At low operating temperatures, commercially available electrode materials for lithium-ion batteries do not fully meet the energy and power requirements for NASA’s exploration activities. The composite cathode under development is projected to provide the required energy and power densities at low temperatures and its usage will considerably reduce the overall volume and weight of the battery pack.

The newly developed composite electrode material can provide superior electrochemical performance relative to a commercially available lithium cobalt system. One advantage of using a composite cathode is its higher energy density, which can lead to smaller and lighter battery packs. In the current program, different series of layered-spinel composite materials with at least two different systems in an integrated structure were synthesized, and the volumetric and gravimetric energy densities were evaluated. In an integrated network of a composite electrode, the effect of the combined structures is to enhance the capacity and power capabilities of the material to levels greater than what is possible in current state-of-the-art cathode systems.

The main objective of the current program is to implement a novel cathode material that meets NASA’s low temperature energy density requirements. An important feature of the composite cathode is that it has at least two components (e.g., layered and spinel) that are structurally integrated. The layered material by itself is electrochemically inactive; however, upon structural integration with a spinel material, the layered material can be electrochemically activated, thereby delivering a large amount of energy with stable cycling. A key aspect of the innovation has been the development of a scalable process to produce submicron- and micron-scale particles of these composite materials.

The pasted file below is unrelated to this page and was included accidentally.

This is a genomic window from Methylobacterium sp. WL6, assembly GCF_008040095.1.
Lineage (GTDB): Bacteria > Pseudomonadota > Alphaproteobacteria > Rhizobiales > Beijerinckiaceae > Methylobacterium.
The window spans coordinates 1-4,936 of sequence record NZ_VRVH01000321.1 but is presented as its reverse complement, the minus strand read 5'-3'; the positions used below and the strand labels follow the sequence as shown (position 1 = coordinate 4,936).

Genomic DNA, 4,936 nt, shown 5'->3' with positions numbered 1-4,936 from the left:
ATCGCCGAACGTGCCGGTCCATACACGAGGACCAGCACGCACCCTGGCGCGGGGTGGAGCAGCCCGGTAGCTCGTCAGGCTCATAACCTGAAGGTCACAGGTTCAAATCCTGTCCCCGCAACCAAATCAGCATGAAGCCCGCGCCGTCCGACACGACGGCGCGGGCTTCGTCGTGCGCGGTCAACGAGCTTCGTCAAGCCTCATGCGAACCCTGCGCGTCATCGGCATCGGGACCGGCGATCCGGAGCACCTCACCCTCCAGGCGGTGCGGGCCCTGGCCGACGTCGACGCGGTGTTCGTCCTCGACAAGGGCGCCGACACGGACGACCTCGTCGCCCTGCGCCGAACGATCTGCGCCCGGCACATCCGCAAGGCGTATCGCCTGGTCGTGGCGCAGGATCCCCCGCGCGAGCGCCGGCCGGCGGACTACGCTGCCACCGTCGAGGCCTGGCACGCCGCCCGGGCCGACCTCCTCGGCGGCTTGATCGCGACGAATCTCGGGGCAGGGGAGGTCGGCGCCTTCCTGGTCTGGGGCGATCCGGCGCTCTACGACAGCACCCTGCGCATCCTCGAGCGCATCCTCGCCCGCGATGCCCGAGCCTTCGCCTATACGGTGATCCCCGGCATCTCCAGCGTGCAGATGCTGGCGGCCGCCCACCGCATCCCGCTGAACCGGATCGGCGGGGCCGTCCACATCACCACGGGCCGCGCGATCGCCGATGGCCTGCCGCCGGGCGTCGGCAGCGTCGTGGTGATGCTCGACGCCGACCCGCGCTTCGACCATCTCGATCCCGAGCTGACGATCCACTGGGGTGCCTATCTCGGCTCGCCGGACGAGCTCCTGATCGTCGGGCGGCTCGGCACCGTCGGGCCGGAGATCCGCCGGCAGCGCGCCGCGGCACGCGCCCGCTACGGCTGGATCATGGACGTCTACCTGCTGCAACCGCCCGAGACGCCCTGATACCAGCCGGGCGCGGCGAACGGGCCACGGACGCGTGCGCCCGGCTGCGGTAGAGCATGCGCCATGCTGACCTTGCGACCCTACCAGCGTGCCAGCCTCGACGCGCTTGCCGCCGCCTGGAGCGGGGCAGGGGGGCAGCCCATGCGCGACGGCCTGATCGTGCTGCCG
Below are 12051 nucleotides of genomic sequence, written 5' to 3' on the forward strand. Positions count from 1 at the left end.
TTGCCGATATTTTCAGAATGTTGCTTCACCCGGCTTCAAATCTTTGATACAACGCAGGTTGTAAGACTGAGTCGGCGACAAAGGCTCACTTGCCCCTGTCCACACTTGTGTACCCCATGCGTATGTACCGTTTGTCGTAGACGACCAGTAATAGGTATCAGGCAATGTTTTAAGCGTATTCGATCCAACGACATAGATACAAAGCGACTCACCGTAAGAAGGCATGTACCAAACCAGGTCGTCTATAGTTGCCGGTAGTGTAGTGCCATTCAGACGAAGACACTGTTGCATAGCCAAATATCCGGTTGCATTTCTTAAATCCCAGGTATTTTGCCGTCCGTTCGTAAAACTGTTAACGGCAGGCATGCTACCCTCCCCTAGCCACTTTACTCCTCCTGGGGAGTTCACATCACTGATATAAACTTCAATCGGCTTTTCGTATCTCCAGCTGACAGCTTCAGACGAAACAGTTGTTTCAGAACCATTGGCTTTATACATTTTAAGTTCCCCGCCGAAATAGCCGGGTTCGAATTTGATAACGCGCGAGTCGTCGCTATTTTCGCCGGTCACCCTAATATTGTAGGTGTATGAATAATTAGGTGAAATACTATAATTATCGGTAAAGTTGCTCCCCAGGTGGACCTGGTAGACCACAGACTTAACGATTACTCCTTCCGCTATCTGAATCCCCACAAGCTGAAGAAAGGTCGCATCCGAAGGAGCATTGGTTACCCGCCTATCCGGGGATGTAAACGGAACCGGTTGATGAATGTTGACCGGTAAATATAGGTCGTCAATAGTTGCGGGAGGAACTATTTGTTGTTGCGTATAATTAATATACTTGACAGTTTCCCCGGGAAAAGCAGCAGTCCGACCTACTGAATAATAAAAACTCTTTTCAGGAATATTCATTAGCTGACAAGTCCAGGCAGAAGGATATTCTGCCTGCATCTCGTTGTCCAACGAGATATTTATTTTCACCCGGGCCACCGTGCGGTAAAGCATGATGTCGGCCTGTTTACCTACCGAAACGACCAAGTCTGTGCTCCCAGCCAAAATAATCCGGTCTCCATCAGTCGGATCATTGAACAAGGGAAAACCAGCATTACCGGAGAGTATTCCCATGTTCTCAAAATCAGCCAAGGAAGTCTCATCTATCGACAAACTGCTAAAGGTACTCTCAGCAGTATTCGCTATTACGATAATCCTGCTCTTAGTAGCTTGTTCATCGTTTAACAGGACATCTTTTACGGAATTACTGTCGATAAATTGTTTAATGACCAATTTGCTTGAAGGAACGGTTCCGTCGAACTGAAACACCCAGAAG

An additional advantage of using such a composite electrode material is its low irreversible loss (≈5%), which is primarily due to the unique activation of the composite. High columbic efficiency (>99%) upon cycling may indicate the formation of a stable SEI (solid-electrolyte interface) layer, which can contribute to long cycle life. The innovation in the current program, when further developed, will enable the system to maintain high energy and power densities at low temperatures, improve efficiency, and further stabilize and enhance the safety of the cell.

This work was done by Nader Hagh and Ganesh Skandan of NEI Corporation for Glenn Research Center.

Inquiries concerning rights for the commercial use of this invention should be addressed to NASA Glenn Research Center, Innovative Partnerships Office, Attn: Steven Fedor, Mail Stop 4–8, 21000 Brookpark Road, Cleveland, Ohio 44135. LEW-18870-1

NASA Tech Briefs Magazine

This article first appeared in the November, 2012 issue of NASA Tech Briefs Magazine.

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